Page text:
November 22, 2012

"The charter of the Plymouth Colony reflected the most up-to-date economic, philosophical and religious thinking of the early 17th century."

"Plato was in vogue then, and Plato believed in central planning by intellectuals in the context of communal property, centralized state education, state centralized cultural offerings and communal family structure."

ADDED: Sorry I had the wrong link before. It's corrected now, but let me keep the wrong link too, which went to a second article in Forbes "A Guide To Talking Politics At The Thanksgiving Table." Maybe you've already started talking about politics at the Thanksgiving table, and, if so, I hope you're doing it the right way... or close enough.

27 comments:

Chip S. said...

OK, so we were never invited back.

Glad to know this doesn't just happen to me.

Chip S. said...

Wrong link?

The Drill SGT said...

The Plymouth myth again

pm317 said...

The next thing media whores will say is that Obama is Plato!

Bob Ellison said...

I hear Panda Express is offering a Plato Shrimp special for Thanksgiving.

Sam Hall said...

They almost died out until they switched to capitalism.

Lem said...

That quote titling the tread must have been taken from the comments.

Althouse is a redistributionist ;)

Happy thanksgiving everyone.

Lem said...

Capitalism makes black Friday possible and it also makes the black plague less possible.

Happy thanksgiving everyone.

Mitchell the Bat said...

I had no idea Plymouth Colony was so up-to-date.

I thought they wanted a town devoted to chastity, abstinence, and a flavorless mush they called "root-marm."

McTriumph said...

History does repeat itself. Plato was ahead of his time, he never had the opportunity to read Marx.

Michelle Dulak Thomson said...

Ann, I don't think that's the article you meant to link. Though it was well worth reading anyway :-)

Chip S. said...

MIchelle, this appears to be an experiment to see how many people comment w/o going to the link.

Methadras said...

Uh, the article link is broken.

Mitch H. said...

I would like to read the article on the Plymouth constitution, if you could point it out? The Mayflower Compact itself is very terse, and doesn't get into any detail.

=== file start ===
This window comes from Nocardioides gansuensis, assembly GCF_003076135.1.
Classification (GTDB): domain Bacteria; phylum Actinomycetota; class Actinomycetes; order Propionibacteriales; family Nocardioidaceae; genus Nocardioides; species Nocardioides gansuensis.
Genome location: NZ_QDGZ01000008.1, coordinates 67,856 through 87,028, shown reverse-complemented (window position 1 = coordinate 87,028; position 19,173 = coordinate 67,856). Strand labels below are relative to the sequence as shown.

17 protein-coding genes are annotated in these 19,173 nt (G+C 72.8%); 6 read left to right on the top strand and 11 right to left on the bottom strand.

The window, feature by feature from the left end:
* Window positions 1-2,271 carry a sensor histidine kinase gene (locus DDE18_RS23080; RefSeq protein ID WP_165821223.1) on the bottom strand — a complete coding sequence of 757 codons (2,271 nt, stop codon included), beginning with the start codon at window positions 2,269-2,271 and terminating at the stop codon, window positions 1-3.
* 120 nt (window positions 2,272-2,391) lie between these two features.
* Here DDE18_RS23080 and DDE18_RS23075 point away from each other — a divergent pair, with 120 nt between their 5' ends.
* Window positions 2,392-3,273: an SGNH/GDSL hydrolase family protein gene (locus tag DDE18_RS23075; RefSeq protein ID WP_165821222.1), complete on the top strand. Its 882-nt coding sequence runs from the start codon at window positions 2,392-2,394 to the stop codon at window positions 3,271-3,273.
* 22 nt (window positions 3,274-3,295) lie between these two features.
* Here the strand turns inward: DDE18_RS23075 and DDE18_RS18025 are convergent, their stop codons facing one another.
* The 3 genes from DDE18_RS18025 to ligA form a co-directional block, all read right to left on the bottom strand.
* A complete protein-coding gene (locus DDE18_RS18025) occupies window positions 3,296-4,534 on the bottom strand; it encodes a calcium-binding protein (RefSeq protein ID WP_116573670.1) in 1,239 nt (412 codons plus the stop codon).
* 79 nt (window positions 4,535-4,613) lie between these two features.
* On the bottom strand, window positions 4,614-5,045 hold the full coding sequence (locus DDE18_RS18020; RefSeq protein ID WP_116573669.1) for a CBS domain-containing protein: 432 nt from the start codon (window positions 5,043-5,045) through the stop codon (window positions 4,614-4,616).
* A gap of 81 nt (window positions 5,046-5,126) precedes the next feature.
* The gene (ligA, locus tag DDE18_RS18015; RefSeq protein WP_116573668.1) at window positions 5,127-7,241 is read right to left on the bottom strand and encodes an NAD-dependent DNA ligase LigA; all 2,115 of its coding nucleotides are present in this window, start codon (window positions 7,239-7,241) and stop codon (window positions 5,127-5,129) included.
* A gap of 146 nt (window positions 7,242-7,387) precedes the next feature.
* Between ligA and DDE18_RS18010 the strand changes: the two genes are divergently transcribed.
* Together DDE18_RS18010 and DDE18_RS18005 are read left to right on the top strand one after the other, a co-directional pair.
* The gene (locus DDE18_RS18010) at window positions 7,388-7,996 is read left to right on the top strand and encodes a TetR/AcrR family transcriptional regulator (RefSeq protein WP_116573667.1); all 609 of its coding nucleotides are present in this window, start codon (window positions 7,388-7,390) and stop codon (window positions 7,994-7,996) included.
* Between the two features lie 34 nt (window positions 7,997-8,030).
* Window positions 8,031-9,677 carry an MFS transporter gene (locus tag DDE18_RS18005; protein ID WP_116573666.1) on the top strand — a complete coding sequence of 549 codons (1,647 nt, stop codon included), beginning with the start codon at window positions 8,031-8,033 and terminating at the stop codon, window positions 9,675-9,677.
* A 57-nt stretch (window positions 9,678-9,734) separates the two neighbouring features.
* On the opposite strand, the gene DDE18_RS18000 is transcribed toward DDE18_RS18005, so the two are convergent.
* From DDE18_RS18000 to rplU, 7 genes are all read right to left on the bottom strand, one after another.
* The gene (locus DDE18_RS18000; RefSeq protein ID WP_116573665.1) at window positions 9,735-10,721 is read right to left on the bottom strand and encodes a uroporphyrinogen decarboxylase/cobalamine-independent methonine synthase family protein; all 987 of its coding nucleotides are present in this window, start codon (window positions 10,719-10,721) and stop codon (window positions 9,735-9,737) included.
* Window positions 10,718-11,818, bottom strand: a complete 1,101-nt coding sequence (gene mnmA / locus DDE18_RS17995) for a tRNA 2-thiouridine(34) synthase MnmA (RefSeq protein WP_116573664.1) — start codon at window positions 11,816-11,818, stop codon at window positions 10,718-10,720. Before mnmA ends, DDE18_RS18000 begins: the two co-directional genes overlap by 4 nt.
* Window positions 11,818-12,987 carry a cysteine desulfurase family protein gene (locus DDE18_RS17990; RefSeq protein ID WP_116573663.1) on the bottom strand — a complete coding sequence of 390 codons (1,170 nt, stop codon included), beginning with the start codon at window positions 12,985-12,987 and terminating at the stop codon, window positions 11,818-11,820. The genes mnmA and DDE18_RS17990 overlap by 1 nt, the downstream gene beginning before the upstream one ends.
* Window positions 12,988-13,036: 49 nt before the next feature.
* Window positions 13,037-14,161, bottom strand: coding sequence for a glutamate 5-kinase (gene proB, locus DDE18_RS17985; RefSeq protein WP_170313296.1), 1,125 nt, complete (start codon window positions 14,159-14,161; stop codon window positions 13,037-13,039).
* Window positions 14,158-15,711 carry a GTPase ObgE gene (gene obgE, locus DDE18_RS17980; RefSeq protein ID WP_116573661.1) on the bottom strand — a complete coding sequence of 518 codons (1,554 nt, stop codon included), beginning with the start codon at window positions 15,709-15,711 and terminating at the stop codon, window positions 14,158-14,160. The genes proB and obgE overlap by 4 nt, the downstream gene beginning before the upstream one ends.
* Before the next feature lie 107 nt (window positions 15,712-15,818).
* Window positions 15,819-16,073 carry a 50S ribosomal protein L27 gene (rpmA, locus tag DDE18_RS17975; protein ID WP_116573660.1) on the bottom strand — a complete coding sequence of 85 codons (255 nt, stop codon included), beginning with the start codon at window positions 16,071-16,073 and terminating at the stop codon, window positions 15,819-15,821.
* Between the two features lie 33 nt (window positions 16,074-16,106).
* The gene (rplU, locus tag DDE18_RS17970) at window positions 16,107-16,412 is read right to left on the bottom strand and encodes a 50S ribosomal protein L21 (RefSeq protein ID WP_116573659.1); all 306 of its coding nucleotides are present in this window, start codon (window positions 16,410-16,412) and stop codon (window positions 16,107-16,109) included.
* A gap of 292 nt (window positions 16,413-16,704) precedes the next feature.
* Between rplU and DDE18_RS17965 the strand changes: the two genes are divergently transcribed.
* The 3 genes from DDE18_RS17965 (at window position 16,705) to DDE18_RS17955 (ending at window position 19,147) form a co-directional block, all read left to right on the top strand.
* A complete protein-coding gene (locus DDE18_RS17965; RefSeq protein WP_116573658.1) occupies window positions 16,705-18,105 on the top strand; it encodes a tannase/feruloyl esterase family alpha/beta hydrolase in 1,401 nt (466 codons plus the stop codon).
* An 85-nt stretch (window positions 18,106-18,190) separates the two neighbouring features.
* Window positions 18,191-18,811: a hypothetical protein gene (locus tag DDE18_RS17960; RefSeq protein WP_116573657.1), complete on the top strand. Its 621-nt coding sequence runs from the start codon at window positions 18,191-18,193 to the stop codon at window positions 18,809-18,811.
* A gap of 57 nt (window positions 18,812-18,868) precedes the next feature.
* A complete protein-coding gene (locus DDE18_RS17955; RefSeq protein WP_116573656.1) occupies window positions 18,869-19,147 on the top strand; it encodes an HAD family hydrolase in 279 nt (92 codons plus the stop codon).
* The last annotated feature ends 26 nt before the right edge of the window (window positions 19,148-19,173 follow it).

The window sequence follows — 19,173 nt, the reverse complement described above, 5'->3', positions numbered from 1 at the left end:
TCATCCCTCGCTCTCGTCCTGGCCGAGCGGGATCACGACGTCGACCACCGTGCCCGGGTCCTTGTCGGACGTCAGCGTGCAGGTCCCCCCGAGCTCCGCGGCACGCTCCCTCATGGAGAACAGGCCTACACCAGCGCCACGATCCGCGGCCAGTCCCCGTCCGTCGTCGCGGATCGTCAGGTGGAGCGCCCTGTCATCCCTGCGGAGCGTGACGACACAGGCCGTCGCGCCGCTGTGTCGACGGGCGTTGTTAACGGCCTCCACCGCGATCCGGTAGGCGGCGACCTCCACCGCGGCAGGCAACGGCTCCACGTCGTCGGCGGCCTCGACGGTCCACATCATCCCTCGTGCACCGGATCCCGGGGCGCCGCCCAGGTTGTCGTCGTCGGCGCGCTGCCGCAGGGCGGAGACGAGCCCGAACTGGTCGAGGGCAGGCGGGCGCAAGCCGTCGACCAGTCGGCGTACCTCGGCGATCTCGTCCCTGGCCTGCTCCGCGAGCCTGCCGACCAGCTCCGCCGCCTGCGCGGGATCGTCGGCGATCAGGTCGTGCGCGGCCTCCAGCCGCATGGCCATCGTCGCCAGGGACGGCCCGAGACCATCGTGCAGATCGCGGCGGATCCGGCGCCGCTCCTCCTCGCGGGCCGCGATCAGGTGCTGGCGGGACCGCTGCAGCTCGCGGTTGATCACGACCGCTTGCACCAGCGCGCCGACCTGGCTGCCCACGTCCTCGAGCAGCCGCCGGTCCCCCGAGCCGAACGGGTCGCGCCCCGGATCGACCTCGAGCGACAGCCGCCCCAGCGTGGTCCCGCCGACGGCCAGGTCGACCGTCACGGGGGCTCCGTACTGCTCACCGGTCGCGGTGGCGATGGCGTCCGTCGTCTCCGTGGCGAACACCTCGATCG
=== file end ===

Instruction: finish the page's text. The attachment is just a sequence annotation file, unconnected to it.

The 1630 constitution is bog-standard New England yeomanry, very little explicit reference to any sort of abstraction or philosophic nattering on about utopian ideals.

Bradford talks about Plato elsewhere in his account, but it isn't directly related to the actual constitutional agreement, but rather the utopian fruit of the initial legislation produced under the compact.

Chip S. said...

Meh. Both Forbes articles are just recycling familiar stuff.

This is a novel twist on Thanksgiving.

(h/t Ace)

Jeff said...

I took a political philosophy class from a Leo Strauss disciple who maintains that people have grossly misunderstood what Plato was really saying in The Republic.

The structure of the book is a dialog between Socrates and various Athenians about the nature of justice and the institutions that would be necessary to achieve it. After a whole bunch of preliminaries and sub-arguments, it turns out that, to really achieve a just society, you have to make kings of philosophers. The trouble is, the true philosopher doesn't want to be the king, so he has to be forced to do the job.

And this is where the Straussian opinion diverges from what they see as less-sophisticated takes. The just society requires an enormous injustice (enslavement of the philosopher king) to work. In other words, a truly just society is a contradiction, i.e., impossible.

Thus, Plato's Republic is not an argument for Utopia but rather a proof that the perfection of men and society is impossible.

edutcher said...

Why the Indians took one look and said, "There goes the neighborhood".

PS Look how well that mindset has turned out.

Michelle Dulak Thomson said...

One version of the tale Ann seems to have meant to link to is here (the Volokh Conspiracy publishes it every Thanksgiving Day). But the only place you'll find Plato in there is in the linked Tom Bethell piece.

Chip S. said...

This is the link she intended.

Michelle Dulak Thomson said...

Chip S.,


This [link] is a novel twist on Thanksgiving.


I've run into wild turkeys more than once, though never actually been chased by one. My advice would be not to mess with them. They haven't been bred into breast-meat lodes like the domesticated kind, and they can move more rapidly than you'd think. Use the same caution you would approaching swans.

Chip S. said...

Michelle, I thought about ordering a fowling piece via the Althouse Amazon portal, but I'm not sure reading them to sleep is gonna work.

Alex said...

The thing is in small groups, humans need communism in order to survive. But as the population grows, capitalism is the natural evolution of society. TO force communism on a large population of distinct communities is wrong.

Alex said...

Take the average family, it's a communist unit. But these units transact with each other through the free market.

Mitch H. said...

Alex, I've found that describing the communistic or communal approach to governance as a "category error" helps with the academic sort. That is, to try to apply the economic logic of the family to the nation, or even the city, is an intellectual mistake similar to medieval political conceits comparing a country to a human body, with the head, hands, feet and so forth. It makes the target audience ashamed to be caught out in a superstition, when framed in that fashion. A scaling error is still a fallacy, regardless of how high-toned the fallacy.

Doesn't help with the chuckleheads who actually made the difference in the recent election, but nobody likes to think of themselves as "low-information voters", so it might help.

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